Three lifestyle factors which increase your risk of dementia pinpointed in new study

Three big lifestyle factors have been pinpointed by scientists as increasing your future risk of dementia.

More than 4,100 people were surveyed and asked about their general health behaviours before having their brain’s scanned.

The landmark study found people who reported unhealthy habits were already showing signs of brain damage earlier in life before dementia had appeared.

After comparing the survey responses to brain scans, experts at Maastricht University pinpointed three contributing factors: bad diet, high blood pressure and smoking.

The respondents were given a score based on a wide range of answers about their health habits.

People who were given a low score on lifestyle markers were also found to “have more difficulty with information processing, performing complex tasks and paying attention”.

When the brain scans were carried out, it was found that those with low scores and presumed higher risk of dementia were already showing some signs of brain damage despite having no symptoms.

According to the study published in the journal Neurology, the damage consists of “shrinkage of the brain and damage to vessels in the brain”, with the most significant changes observed in men.

Associate professor and researcher Sebastian Köhler: “We already knew that people with an unhealthy lifestyle have a higher risk of dementia.

“However, our research now also shows that the signs of dementia are already present, namely brain damage and cognitive problems.”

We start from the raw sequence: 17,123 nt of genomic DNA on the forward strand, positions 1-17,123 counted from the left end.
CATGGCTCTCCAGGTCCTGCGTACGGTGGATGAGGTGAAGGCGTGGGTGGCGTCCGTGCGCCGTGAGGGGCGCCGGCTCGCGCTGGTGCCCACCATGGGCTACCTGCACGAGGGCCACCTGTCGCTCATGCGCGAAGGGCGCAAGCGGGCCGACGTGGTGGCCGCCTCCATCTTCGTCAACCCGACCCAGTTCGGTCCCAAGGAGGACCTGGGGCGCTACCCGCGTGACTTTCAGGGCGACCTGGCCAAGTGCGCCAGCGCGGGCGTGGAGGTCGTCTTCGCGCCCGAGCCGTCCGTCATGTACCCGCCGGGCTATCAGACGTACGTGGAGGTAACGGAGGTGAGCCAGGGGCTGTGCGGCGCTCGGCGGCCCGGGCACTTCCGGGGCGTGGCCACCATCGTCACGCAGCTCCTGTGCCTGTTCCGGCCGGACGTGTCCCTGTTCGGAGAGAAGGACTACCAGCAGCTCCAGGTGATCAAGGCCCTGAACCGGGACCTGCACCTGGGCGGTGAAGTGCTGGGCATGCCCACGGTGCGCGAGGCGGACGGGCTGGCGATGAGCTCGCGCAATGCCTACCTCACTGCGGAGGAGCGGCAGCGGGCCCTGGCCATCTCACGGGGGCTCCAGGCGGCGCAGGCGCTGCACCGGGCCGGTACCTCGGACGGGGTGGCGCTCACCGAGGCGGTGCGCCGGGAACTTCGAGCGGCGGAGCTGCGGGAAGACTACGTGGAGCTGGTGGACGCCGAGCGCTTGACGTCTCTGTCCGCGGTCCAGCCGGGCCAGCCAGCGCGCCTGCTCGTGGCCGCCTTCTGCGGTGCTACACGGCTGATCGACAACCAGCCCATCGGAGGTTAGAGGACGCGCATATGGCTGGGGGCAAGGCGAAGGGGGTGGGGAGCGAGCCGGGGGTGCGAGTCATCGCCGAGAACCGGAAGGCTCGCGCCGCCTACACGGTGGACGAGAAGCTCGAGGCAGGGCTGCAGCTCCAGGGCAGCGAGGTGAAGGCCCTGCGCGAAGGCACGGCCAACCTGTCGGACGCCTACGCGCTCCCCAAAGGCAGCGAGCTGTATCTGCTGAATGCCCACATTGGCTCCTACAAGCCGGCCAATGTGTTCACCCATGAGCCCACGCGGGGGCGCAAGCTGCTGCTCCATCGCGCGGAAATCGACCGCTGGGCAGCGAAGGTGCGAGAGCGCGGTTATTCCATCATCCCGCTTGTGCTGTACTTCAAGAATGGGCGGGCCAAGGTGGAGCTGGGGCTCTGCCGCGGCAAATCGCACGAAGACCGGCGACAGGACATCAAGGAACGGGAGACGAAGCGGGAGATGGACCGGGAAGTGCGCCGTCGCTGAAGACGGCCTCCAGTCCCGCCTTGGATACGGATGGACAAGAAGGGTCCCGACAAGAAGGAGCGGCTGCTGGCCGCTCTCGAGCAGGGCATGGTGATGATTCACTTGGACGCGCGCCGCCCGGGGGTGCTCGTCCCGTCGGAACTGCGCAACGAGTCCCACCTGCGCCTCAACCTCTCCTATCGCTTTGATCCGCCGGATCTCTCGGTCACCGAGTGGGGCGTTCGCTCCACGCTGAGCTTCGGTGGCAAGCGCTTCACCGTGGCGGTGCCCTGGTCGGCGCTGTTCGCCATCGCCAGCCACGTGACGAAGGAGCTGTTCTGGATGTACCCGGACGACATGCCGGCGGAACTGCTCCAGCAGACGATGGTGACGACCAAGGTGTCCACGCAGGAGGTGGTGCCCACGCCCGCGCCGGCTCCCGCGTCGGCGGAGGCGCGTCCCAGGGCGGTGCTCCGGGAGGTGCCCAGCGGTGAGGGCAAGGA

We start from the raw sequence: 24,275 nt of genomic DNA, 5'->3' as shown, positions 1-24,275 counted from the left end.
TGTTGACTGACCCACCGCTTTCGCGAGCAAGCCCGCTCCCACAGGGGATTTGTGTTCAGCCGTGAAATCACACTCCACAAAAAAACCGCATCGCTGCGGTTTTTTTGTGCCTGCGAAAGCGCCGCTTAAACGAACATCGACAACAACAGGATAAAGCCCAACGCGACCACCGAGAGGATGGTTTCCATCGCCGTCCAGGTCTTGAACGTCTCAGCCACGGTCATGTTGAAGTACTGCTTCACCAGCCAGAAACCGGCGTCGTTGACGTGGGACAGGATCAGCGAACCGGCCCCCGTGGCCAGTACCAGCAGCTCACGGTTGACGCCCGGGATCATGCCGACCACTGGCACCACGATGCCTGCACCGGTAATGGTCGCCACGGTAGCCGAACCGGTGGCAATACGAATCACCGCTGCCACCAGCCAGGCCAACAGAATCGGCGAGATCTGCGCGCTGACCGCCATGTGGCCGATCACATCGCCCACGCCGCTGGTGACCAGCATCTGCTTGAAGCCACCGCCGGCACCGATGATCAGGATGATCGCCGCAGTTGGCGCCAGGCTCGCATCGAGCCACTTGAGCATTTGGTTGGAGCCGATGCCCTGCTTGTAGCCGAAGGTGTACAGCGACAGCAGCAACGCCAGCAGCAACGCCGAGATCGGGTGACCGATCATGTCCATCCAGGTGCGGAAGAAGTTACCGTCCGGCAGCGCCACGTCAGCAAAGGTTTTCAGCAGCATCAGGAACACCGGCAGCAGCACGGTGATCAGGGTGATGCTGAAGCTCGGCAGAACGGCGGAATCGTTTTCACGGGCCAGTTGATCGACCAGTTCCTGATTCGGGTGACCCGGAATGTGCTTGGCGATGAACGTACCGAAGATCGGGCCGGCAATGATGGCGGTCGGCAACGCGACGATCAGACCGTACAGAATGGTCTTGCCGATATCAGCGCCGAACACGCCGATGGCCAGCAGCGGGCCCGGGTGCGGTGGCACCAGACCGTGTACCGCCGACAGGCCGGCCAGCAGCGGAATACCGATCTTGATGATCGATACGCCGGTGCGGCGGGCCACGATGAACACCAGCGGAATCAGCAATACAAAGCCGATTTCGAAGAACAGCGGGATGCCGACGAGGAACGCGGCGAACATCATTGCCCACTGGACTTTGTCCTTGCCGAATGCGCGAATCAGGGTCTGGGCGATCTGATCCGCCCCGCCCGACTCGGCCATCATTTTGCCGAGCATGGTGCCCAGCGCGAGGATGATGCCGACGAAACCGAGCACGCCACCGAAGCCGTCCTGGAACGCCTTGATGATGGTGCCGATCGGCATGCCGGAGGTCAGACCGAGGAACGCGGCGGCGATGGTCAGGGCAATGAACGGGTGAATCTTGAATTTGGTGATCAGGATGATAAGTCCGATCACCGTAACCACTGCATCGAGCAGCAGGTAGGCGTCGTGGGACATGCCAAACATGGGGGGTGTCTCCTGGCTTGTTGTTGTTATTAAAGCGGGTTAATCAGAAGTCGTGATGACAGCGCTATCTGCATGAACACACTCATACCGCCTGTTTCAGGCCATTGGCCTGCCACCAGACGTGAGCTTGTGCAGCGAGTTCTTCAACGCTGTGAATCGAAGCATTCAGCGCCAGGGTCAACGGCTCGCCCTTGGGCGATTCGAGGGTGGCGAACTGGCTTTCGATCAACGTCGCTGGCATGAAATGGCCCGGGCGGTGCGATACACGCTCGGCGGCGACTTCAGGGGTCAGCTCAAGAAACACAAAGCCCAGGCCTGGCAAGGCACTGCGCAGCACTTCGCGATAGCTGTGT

But there is a positive: the study also found it’s never too late to make changes and improve you chances of avoiding dementia.

Professor Köhler said: “That is bad but also good news, because people can do something about those bad omens.”

“If you have a high risk profile at the age of 55, you can lower your dementia risk by, for example, stopping smoking or opting for a healthier diet.

“We expect that you can also prevent further damage to your brain and cognitive problems.

“Our research shows how incredibly important a healthy lifestyle is for the brain, in the short and long term.”

The study supports a growing body of evidence that age is not the only risk factor associated with dementia.

World Health Organisation experts have warned all of us to get on top of our lifestyles at a young age to ensure good cognitive health later in life.

The global health body says “regular exercise, not smoking, avoiding harmful use of alcohol, controlling their weight, eating a healthy diet, and maintaining healthy blood pressure, cholesterol and blood sugar levels” can reduce risk.

It also points to “depression, low educational attainment, social isolation, and cognitive inactivity” as potential contributing factors.